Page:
Just a few days ago, doctors told the Dalai Lama he was fit to resume his world travels. But he was hospitalized Thursday after a new bout of abdominal pain, CBC News reported.


St. John's Wort May Help Treat Depression: Study

The herbal medicine St. John's wort could be a suitable alternative to drugs for treating depression, suggests a German study that included nearly 5,500 people suffering from mild to severe depression.

The researchers compared the effectiveness of St. John's wort, a placebo, and a number of antidepressants, BBC News reported.

"Overall, the St. John's wort extracts tested in the trials were superior to placebo, similarly effective as standard antidepressants, and had fewer side effects," said study leader Dr. Klaus Linde.

St. John's wort has been used for decades as an alternative medicine to treat depression or stress. It's believed it helps keep a mood-enhancing chemical called serotonin in the brain longer, BBC News reported.

"Using St. John's wort extract might be justified, but products on the market vary considerably," Linde noted.


Energy-Saving Light Bulbs Can Redden Skin: Report

Ultraviolet emissions from some energy efficient compact fluorescent light (CFL) bulbs can cause reddening of the skin if people get too close for long periods of time, says the U.K.'s Health Protection Agency.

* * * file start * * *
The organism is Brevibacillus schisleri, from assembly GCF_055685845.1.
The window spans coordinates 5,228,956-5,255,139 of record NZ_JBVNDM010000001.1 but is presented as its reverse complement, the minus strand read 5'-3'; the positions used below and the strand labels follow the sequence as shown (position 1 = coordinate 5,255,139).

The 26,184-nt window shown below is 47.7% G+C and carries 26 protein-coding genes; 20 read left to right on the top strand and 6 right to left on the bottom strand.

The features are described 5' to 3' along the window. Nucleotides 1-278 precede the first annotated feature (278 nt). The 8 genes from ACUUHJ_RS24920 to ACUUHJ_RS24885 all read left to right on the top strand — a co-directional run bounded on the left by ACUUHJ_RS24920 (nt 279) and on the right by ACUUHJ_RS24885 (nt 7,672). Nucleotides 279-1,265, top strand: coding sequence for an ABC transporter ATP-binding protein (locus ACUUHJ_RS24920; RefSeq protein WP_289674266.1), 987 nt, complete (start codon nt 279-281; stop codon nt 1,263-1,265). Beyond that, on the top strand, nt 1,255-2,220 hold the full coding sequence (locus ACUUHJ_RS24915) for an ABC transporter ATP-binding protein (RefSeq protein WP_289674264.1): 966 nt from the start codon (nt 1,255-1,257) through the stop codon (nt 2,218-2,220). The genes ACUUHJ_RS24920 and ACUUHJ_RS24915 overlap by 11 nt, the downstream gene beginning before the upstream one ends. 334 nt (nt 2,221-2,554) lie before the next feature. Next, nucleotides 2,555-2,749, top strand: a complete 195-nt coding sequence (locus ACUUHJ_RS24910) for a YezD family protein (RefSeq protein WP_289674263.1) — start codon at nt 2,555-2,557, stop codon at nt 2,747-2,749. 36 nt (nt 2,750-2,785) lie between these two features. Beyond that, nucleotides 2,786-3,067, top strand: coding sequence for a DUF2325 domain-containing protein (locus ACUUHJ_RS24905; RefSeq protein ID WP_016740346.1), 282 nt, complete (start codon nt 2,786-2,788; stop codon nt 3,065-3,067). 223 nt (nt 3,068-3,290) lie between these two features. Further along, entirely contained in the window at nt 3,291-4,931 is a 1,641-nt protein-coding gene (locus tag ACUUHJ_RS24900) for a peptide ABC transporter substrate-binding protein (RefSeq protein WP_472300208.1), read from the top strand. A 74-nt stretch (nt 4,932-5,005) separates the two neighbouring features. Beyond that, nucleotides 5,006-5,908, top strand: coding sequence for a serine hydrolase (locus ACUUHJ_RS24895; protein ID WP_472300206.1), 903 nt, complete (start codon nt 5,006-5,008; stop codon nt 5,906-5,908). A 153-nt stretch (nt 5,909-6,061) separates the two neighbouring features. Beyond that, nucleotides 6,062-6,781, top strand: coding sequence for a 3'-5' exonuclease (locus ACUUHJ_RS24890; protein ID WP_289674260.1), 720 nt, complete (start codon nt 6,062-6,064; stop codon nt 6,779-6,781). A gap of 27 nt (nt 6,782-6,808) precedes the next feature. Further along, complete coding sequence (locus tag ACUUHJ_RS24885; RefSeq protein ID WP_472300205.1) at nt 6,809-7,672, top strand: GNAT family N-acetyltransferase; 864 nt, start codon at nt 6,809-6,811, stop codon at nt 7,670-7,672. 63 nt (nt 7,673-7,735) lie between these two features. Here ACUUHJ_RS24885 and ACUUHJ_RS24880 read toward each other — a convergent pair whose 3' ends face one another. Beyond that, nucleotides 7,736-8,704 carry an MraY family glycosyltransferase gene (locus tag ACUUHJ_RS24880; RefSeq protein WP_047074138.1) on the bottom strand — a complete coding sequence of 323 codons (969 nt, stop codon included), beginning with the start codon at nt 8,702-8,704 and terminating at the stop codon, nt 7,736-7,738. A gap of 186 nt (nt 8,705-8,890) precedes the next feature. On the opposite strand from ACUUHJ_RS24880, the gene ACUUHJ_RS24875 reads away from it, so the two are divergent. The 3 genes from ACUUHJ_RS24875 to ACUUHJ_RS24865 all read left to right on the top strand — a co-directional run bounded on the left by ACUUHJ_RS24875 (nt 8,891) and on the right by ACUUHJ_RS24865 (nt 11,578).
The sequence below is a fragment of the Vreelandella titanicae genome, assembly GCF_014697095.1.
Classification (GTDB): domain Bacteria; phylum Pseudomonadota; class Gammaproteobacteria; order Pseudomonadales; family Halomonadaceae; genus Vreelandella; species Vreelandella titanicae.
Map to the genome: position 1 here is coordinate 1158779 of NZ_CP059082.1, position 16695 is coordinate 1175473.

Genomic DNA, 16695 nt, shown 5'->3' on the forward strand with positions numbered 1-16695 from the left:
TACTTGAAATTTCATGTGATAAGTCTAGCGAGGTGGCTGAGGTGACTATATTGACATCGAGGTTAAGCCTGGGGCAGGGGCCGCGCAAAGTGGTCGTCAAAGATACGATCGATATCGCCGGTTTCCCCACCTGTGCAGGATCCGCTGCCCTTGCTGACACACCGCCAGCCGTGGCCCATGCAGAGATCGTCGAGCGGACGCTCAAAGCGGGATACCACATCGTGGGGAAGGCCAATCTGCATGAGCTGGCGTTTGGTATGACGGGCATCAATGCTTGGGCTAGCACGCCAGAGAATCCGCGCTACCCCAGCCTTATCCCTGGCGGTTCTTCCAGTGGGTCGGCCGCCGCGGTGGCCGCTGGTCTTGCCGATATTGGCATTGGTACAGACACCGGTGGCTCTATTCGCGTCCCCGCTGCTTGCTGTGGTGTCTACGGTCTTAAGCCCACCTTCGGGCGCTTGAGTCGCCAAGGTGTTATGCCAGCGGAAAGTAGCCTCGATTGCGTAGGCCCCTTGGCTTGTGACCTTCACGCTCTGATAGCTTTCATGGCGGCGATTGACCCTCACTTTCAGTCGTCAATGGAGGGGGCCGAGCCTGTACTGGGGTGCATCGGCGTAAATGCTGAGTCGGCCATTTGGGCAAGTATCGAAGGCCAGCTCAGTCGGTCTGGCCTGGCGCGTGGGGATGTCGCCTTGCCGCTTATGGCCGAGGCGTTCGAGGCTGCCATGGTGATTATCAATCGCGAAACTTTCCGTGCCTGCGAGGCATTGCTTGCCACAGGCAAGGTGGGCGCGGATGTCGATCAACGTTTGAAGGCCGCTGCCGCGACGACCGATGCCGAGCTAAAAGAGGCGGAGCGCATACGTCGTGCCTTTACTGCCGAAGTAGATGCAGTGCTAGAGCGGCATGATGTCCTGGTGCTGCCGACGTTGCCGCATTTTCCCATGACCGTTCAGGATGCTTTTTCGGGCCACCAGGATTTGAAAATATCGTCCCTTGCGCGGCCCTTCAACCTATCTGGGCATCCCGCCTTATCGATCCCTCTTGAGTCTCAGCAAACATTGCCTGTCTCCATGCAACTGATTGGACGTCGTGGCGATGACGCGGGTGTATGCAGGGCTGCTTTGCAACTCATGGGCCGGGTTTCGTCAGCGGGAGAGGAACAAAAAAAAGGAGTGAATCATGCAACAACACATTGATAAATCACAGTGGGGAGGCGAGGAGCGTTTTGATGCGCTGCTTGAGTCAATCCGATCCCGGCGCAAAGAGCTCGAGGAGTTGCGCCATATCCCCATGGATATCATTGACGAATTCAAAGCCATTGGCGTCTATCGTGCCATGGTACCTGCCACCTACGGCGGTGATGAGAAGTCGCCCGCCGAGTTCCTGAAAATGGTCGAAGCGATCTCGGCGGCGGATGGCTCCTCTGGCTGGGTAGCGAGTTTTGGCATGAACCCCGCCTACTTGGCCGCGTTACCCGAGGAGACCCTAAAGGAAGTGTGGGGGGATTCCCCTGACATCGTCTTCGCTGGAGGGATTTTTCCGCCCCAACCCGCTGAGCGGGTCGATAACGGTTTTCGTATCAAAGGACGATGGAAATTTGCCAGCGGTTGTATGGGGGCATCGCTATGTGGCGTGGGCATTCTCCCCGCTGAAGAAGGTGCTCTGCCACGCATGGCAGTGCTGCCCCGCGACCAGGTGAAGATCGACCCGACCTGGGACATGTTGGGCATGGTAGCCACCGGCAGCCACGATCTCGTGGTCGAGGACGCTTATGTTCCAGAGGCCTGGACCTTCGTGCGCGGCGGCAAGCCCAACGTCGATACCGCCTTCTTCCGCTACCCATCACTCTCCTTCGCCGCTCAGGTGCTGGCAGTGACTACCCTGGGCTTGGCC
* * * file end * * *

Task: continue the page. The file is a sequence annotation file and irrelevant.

The agency is advising people to stay at least one foot away from CFL bulbs with exposed light coils, which emit UV light that's equivalent to being outside on a sunny day, BBC News reported. There is no danger of skin cancer, the agency emphasized.

It added that there are no UV concerns with enclosed CFL lights, where the coil is covered like a traditional light bulb.

The Health Protection Agency investigated the safety of CFL bulbs at the urging of groups that represent people with light sensitivity issues, BBC News reported. The research, believed to be the first to identify the problem, is due to be published in an academic journal.


Most Europeans Oppose Meat From Cloned Animals

More than 80 percent of Europeans reject the idea of eating meat from cloned animals because they feel there's too little known about the long-term effects of eating it, according to a survey released Thursday by the European Union.

The survey of more than 25,000 people in all 27 EU member states also found that 58 percent of respondents felt that cloning animals for food production could never be justified. However, a large minority said animal cloning was OK in order to preserve rare species, Agence France Presse reported.

The findings provide "valuable insights into the attitudes of EU citizens toward the use of animal cloning technology for food production," said EU Health Commissioner Androulla Vassiliou.

The survey results will be considered along with other opinions from the European Group of Ethics and the European Food Safety Authority, she added.